Carlos Santana delivered the game-winning shot, with his 12th home run on a 3-2 fastball down the middle from reliever Dylan Axelrod (3-7) clearing the right-field fence by a few rows. But this game was lost in the ninth more than the 10th.
Jeff Keppinger's two-run, pinch-hit single with the bases loaded off of reliever Cody Allen broke a 3-3 deadlock and gave the White Sox (40-65) a 5-3 lead in the top half of what could have been the final frame. The ball was then handed off to Addison Reed, who has worked just five times in the last 18 days, which is understandable considering the White Sox have lost six in a row and nine of their last 10 contests.
Reed felt great, but the results didn't equal the feeling.
Long sacrifice flies from Michael Bourn and Jason Kipnis tied the game in the bottom of the ninth. It was Michael Brantley's double, pinch-hitter Jason Giambi being hit by a pitch and Drew Stubbs' bunt single that loaded the bases with nobody out and set up Reed's fifth blown save in 31 attempts.
"I didn't make things easy on myself, those first two, three batters," said Reed. "Leadoff double, hit batter, not fielding the bunt cleanly.
"When you let the first three guys on, it's never easy, no matter what the score is. I kind of put myself in my position to where those sac flies score easy runs. [If] those first three guys would not have been on, none of that would have been possible."
Jose Quintana started for the White Sox and battled through five innings of jams to keep his team down just 3-0. Quintana threw 109 pitches, allowing those three runs on seven hits, while striking out six and walking two.
Cleveland scored one in the first on Kipnis' RBI groundout, added one in the fourth on Brantley's double and one in the fifth on Santana's double. But Quintana emerged with his 14th no-decision this season when the White Sox scored three quick runs in the sixth off of Cleveland starter Corey Kluber.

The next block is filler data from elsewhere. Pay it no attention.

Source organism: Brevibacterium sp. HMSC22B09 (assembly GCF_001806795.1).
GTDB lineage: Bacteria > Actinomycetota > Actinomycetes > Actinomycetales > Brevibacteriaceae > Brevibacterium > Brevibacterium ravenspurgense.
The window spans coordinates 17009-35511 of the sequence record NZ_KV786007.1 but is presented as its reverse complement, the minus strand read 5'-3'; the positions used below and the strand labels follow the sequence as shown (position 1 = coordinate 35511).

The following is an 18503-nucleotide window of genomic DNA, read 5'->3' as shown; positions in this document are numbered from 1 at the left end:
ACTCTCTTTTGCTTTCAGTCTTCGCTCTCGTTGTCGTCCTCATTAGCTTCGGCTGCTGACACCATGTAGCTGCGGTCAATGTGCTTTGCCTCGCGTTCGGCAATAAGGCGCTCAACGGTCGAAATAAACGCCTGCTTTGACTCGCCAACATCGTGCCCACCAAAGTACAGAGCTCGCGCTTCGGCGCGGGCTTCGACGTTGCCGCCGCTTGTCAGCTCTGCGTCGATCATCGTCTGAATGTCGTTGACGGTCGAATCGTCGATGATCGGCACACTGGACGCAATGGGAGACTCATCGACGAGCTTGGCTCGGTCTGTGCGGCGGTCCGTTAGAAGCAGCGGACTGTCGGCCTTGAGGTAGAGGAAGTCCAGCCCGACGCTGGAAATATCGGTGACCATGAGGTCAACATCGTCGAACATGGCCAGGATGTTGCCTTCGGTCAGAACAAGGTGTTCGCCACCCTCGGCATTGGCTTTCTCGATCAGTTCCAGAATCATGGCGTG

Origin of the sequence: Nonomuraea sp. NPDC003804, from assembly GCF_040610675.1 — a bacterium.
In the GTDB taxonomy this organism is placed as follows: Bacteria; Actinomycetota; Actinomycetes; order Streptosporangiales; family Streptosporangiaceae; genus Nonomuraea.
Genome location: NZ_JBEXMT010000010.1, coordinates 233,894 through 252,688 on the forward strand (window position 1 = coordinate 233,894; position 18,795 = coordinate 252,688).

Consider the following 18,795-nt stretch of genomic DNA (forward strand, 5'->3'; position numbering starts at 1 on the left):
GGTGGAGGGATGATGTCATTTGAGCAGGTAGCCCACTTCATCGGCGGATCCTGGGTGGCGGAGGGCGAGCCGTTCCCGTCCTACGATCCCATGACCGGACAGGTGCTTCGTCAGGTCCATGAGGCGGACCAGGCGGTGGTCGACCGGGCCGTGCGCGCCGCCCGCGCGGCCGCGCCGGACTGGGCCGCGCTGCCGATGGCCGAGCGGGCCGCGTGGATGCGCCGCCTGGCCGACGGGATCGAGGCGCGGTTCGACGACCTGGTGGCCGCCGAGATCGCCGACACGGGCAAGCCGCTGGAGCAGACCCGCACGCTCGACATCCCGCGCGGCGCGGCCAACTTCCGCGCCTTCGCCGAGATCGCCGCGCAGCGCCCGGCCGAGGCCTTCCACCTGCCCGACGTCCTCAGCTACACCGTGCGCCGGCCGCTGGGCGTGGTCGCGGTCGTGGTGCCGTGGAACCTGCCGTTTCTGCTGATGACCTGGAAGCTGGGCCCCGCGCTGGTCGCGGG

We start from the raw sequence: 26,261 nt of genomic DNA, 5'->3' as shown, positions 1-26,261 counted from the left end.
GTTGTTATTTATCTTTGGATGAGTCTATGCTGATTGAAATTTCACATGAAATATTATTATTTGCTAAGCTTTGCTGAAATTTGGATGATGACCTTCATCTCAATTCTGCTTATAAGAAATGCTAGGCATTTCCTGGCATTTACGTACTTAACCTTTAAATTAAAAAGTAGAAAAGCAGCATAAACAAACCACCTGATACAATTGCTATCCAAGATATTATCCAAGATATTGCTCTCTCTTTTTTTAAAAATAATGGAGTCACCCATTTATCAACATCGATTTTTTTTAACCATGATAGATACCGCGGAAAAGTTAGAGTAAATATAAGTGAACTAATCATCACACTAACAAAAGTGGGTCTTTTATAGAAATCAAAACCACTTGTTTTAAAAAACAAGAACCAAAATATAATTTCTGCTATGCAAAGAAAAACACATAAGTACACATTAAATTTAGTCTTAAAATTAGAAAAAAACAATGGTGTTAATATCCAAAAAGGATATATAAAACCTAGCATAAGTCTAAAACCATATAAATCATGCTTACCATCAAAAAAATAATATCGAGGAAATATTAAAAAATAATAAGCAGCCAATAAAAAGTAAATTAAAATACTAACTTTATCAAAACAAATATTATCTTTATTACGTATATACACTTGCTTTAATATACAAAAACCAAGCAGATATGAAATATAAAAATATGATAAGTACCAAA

Josh Phegley opened the frame with a single and came around to score one out later on Alexei Ramirez's double. Alex Rios brought home Ramirez with a single, and after Rios advanced to second on the throw home, Adam Dunn's single just to the right of second put the game in a 3-3 deadlock.
It stayed tied until Keppinger came through, Reed's ensuing hiccup and Santana's blast covering 361 feet. That home run gave the victory to Chris Perez (4-1) and was the Indians' third walkoff against the White Sox this season.
"[Bench coach] Sandy [Alomar] was high-fiving [me] when he hit it," said Cleveland manager Terry Francona of Santana's blast. "As soon as he hit it, I was thinking, 'OK, do we bunt him over?' Sandy knows this ballpark better than I do."
Jake Peavy stopped by the White Sox clubhouse a few hours prior to the start of Wednesday's eventual setback, and the way in which his former team lost seemed fitting on his last day before going to Boston. It was Peavy, during an earlier three-game losing streak in Houston, the worst team in baseball by record, who talked to reporters after one loss about how these sorts of losses happening to the White Sox couldn't be made up.
"There's no answer. When things are going bad, they're going bad. Something new every night," Reed said. "Tonight, it was 100 percent my fault. Just got to hang with them and get after them tomorrow. I don't think any of us have an answer for it or else we would have changed and figured it out.
"But it's part of the game. I wish I knew how to fix it or what to do about it."
General manager Rick Hahn took steps toward turning things around by moving veterans Matt Thornton, Jesse Crain and Peavy before Wednesday's non-waiver Trade Deadline, starting to develop a younger core and gain greater financial flexibility for future changes. While Ventura would never blame his team's season-long poor play on the pressure of trade rumors, he was hoping things would get better Wednesday.
"I'm not blaming everything that has happened on this just because of the Trade Deadline," Ventura said. "You hope that's the case, where they go out there and maybe they don't have that subconscious thought of they might not be here in a couple of days. Hopefully, it's better."
There's always tomorrow's series finale, which might be the new White Sox mantra in this forgettable campaign.